Counterparty credit risk consists of both presettlement and settlement risk. Preset-tlement risk is the risk of loss due to the counterparty's failure to perform on an obligation during the life of the transaction. This includes default on a loan or bond or failure to make the required payment on a derivative transaction. Presettlement risk can exist over long periods, often years, starting from the time it is contracted until settlement.
In contrast, settlement risk is due to the exchange of cash flows and is of a much shorter-term nature. This risk arises as soon as an institution makes the required payment until the offsetting payment is received. This risk is greatest when payments occur in different time zones, especially for foreign exchange transactions where no-tionals are exchanged in different currencies. Failure to perform on settlement can be caused by counterparty default, liquidity constraints, or operational problems.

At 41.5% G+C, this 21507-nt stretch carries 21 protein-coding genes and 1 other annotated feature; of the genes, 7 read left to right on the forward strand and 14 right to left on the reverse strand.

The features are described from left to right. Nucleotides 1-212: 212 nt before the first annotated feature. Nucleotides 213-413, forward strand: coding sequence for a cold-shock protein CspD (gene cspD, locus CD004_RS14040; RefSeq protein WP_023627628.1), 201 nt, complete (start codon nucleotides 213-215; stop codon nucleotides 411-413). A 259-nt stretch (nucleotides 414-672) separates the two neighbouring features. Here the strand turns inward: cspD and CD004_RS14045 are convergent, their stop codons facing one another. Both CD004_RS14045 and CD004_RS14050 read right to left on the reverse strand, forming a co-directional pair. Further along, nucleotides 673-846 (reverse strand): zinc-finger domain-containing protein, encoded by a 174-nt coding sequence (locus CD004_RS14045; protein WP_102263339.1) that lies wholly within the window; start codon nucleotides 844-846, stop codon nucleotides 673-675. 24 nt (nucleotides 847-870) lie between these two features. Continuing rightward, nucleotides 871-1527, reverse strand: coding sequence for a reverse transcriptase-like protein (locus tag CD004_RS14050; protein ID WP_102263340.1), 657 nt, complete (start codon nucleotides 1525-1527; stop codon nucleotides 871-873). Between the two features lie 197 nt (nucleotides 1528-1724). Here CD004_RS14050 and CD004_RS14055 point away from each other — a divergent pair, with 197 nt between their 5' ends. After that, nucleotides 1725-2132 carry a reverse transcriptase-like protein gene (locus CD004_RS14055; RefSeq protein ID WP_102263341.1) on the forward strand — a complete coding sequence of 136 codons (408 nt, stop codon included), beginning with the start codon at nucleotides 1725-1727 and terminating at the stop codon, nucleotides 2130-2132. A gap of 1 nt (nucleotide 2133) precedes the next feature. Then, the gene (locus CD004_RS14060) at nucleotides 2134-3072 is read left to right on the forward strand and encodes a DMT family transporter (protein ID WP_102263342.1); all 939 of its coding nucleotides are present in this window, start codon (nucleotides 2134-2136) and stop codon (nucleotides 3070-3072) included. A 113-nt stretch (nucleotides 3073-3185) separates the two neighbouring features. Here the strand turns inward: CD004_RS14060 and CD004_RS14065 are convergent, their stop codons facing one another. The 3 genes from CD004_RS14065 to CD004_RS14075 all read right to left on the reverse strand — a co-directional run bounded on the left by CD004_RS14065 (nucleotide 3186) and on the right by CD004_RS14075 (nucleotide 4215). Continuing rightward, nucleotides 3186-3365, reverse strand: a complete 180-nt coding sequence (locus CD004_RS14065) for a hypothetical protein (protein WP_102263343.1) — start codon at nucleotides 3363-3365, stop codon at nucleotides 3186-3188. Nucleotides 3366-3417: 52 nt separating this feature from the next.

Most of the time, settlement failure due to operational problems leads to minor economic losses, such as additional interest payments. In some cases, however, the loss can be quite large, extending to the full amount of the transferred payment. An example of major settlement risk is the 1974 failure of Herstatt Bank. The day it went bankrupt, it had received payments from a number of counterparties but defaulted before payments were made on the other legs of the transactions.
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